This summer was excellent for television. In fact, I think I am less excited about the fall season than I was about the fantastic programming that kept me entertained during what is usually considered the slowest, dullest, most barren time of year for TV.
For starters, this summer saw two breakout hits from rather unexpected networks: Lifetime’s unREAL and USA’s Mr. Robot. I don’t know about you, but I certainly never expected two of the most highly acclaimed and buzzed about new shows to air on those networks, particularly because they are so different from Lifetime and USA’s typical programming. unREAL is, in many ways, the perfect summer show—it’s juicy, soapy, over-the-top, and salacious, but it’s also so much more. It pushed the envelope in terms of morally grey (grey is probably generous in some cases—looking at you, Quinn) female characters on television and was incredibly progressive in its views of female sexuality. While the male antihero has become such a staple on television thanks to the Dexter Morgans and Walter Whites of the world, the female antihero is much more rare. unREAL is led by two strong women who make incredibly questionable decisions while being damn good at their jobs. Shiri Appleby’s Rachel often felt like both the heroine and villainess of her own show, and you couldn’t take your eyes off of her. The show went to much darker places than I ever expected, and I can’t wait to see what they do in season two.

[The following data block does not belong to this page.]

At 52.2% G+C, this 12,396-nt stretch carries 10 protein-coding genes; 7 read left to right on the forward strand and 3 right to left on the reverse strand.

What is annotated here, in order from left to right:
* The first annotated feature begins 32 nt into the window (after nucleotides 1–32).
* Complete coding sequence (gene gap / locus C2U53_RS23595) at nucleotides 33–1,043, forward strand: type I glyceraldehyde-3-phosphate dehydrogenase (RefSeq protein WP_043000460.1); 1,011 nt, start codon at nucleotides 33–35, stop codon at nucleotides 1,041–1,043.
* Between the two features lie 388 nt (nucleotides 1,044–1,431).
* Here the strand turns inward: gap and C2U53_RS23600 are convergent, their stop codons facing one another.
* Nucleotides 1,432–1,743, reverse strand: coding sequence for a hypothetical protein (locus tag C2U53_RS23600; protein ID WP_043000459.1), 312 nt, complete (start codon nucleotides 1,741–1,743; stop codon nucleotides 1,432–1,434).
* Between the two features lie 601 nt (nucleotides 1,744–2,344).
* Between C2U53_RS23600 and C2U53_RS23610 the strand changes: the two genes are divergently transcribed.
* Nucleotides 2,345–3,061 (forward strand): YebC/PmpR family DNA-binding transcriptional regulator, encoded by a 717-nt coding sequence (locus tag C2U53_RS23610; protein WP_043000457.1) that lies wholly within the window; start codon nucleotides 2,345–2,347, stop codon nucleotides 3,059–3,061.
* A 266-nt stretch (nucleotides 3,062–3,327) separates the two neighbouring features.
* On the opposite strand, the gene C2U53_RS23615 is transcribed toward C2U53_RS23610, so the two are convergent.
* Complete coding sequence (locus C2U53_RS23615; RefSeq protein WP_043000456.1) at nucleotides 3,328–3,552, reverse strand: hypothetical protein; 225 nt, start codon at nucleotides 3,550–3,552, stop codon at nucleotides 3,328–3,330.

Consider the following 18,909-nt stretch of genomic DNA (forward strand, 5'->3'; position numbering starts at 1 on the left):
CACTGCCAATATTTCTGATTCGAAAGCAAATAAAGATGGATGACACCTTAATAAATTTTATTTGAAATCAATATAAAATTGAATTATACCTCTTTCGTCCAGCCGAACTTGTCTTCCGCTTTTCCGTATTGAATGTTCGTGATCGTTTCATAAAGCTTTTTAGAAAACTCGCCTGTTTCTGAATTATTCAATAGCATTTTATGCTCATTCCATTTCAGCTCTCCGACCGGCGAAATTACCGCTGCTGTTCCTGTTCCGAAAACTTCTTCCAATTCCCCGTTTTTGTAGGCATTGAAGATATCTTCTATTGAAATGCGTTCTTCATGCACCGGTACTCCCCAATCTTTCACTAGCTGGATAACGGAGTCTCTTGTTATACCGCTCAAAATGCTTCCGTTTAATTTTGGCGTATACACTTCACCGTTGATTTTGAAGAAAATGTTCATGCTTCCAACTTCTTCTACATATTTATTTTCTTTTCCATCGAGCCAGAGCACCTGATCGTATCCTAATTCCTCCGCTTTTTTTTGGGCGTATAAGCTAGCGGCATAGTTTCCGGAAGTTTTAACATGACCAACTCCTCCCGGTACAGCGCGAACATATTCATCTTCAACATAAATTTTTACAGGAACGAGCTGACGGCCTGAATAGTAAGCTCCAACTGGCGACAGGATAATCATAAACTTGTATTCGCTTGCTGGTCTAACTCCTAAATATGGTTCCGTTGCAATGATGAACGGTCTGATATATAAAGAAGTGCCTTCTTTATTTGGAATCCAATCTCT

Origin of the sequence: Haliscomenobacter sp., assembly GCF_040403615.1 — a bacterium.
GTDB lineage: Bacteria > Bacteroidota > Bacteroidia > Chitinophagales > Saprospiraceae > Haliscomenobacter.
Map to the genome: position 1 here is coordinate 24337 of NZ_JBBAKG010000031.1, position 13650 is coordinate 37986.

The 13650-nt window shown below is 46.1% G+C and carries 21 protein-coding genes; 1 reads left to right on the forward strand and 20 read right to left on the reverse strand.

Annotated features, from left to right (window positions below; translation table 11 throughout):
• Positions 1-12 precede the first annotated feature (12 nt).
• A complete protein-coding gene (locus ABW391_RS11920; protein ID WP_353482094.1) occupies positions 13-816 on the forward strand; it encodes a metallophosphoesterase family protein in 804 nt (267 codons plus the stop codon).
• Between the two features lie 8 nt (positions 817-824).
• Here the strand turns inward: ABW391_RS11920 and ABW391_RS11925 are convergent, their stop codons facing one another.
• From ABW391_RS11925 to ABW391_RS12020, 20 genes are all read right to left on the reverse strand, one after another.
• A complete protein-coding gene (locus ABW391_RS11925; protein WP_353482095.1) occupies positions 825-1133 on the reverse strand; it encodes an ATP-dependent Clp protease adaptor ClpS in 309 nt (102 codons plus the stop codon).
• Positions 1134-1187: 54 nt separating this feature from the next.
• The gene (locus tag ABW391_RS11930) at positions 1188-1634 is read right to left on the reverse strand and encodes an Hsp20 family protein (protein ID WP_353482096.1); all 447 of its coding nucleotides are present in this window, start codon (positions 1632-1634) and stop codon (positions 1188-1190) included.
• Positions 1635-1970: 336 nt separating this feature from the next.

Mr. Robot really seemed to come out of nowhere with its impressively smart, edgy storytelling. Rami Malek has to be television’s breakout star of the summer. In lesser hands, Elliot could have become an incoherent, impossible to root for mess, but Malek played him with just the right balance of intelligence, wit, and instability. He freely admits he is an unreliable narrator (on a show told almost exclusively from his point of view), which keeps you on your toes constantly as an audience member because you’re unsure if anything Elliot is showing you is really happening. As I have spoken about before in my discussion of Empire, I strongly believe in the importance of complex, accurate depictions of mental illness on television, and Mr. Robot never flinched in its portrayal of Elliot, who suffers from social anxiety, clinical depression, addiction, delusions, and what a psychiatrist who spoke to Vulture diagnosed as a severe dissociative disorder. Sure, you could see the major twist towards the end of the season coming, but is that not just a sign of well-planned, solid writing? The show also joined a very small collection of programs I can essentially count on one hand where I actually felt the voiceover added something special rather than being a sign of lazy writing (I also include My So-Called Life and Dexter in this group).